ST. LOUIS -- The St. Louis Blues said Friday that a three-story escalator at the Scottrade Center would remain shut down during an investigation into why it malfunctioned, injuring 13 people, following the team's home opener.
The escalator was crowded with game spectators when it broke down around 9:30 p.m. Thursday. "From what I could tell from looking at it, it looked like the bottom four steps collapsed," said Capt. Bob Keuss with the St. Louis Fire Department.
Four adults and a child were taken to hospitals. Keuss described the injuries as not serious, from twisted ankles to sore backs and necks.
The escalator passed its inspection in August "with flying colors," according to St. Louis Blues Enterprises CEO Peter McLoughlin, who handles business matters for the hockey team and the Scottrade Center.
"It comes as a great surprise and is an unfortunate event," he said of the malfunction.
It appears rails on the sides of the escalator that support its steps collapsed, causing the bottom steps to buckle, Keuss said. One person's shoe or clothes had to be freed from the mechanism, he said.
Kim Muren, 18, of Belleville, Ill., told the St. Louis Post-Dispatch the escalator sped up before the stairs collapsed. "People were falling and piling on top of each other," she said.
In 2008, after a code change, Scottrade's escalators needed pieces installed to prevent feet from getting stuck between steps and side panels, according to records from the Missouri Division of Fire Safety, which includes a unit that oversees escalator and elevator safety.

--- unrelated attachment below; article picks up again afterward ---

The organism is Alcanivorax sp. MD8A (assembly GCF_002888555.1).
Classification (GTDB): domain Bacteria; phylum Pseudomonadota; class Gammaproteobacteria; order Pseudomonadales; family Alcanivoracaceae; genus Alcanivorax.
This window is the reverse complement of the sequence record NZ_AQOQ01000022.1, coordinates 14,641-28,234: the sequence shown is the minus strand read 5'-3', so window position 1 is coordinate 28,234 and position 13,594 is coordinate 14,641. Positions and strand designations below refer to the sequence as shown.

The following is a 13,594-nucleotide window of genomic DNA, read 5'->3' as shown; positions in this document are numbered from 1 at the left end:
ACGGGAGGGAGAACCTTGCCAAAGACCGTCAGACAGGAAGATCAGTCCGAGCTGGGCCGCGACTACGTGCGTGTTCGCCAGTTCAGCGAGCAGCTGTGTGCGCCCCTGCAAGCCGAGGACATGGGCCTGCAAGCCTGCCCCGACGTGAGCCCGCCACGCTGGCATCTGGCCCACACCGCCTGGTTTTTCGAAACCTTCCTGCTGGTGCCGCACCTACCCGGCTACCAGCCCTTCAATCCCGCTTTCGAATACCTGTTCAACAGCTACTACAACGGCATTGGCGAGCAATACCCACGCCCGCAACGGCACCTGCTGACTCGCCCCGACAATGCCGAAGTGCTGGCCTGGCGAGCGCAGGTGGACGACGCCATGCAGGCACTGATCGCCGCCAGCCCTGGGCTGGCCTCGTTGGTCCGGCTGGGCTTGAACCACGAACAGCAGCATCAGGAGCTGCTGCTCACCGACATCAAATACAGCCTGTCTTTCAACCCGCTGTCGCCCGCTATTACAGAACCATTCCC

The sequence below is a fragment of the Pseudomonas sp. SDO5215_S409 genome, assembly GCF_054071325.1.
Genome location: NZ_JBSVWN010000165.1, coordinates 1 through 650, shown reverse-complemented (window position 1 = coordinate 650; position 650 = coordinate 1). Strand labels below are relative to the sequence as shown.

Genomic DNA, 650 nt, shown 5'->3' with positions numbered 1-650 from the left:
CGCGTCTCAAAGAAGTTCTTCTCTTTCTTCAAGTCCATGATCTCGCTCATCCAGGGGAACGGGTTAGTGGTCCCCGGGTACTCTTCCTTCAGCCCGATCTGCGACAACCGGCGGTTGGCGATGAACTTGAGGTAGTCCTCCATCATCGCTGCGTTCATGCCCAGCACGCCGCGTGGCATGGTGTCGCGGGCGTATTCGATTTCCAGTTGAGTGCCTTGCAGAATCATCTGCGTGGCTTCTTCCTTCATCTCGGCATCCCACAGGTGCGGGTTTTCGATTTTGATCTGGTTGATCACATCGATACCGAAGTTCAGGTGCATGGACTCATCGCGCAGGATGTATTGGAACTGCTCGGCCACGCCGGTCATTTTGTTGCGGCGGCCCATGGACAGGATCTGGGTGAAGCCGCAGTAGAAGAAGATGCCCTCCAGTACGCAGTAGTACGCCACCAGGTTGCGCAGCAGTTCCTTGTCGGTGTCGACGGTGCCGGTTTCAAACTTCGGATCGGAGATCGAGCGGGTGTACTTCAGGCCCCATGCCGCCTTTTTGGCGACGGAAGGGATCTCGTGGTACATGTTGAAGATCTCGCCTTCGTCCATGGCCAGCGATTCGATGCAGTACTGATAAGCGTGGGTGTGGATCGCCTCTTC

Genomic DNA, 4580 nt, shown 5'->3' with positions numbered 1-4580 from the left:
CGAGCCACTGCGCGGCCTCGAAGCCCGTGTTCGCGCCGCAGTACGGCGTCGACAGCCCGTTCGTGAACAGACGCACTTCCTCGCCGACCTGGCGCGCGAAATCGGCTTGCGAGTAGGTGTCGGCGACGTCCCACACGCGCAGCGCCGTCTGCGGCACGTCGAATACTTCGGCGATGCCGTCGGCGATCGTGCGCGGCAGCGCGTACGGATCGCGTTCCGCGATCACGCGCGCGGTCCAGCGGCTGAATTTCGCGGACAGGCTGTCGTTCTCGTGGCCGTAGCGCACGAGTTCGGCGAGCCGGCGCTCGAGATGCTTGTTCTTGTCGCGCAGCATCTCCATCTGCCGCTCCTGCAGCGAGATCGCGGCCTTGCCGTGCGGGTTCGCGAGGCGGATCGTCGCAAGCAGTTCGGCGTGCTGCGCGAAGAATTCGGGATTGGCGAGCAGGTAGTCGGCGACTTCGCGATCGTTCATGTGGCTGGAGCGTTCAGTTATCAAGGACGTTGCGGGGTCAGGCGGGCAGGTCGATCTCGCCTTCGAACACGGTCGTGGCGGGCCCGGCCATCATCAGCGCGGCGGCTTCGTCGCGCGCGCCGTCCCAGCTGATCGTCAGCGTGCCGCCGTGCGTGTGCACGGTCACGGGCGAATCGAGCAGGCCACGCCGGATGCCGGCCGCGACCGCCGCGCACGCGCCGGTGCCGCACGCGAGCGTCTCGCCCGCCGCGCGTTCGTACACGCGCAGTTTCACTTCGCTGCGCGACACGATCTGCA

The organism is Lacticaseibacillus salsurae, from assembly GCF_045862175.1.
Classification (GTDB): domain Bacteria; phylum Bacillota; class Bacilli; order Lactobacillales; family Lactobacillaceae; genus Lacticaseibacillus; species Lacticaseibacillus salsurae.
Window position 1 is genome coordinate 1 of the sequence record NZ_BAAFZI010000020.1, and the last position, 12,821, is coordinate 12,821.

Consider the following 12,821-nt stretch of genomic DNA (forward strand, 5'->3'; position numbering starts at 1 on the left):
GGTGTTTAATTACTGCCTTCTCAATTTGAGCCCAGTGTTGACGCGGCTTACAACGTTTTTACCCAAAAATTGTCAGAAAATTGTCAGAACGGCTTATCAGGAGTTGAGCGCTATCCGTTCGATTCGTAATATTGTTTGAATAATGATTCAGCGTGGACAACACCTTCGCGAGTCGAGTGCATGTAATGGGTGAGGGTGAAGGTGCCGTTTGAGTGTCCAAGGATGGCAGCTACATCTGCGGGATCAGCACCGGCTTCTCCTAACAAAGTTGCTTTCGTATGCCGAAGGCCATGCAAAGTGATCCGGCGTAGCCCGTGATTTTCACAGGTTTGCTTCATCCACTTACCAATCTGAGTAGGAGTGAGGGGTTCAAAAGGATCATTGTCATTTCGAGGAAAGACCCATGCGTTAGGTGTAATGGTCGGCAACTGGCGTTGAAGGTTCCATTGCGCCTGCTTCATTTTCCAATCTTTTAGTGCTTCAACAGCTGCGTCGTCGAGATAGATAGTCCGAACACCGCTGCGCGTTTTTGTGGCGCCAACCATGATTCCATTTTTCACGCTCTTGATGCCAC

The records indicate "no violations" since, meaning the pieces had been put in place, and an Aug. 20 inspection showed no problems with the escalators.
State Fire Marshal Randy Cole said he wants an inspector from his office involved in safety checks on the escalator that malfunctioned.
Escalator problems have surfaced at other stadiums and arenas. In 2003, an escalator at Denver's Coors Field accelerated unexpectedly after a Colorado Rockies game, dumping off fans. Dozens of people were injured, and some needed surgery.
Denver officials found that a safety switch was missing, while the manufacturer instead blamed overcrowding and a misconnected wire.
A small group of Blues owners and officials visited the injured at two hospitals Thursday night. McLoughlin said Friday he believed all had since been released.
Events will go on as scheduled at the Scottrade, with a concert Friday and the Blues' next home game set for Saturday night against the Los Angeles Kings. The Atlanta Thrashers beat the Blues 4-2 on Thursday.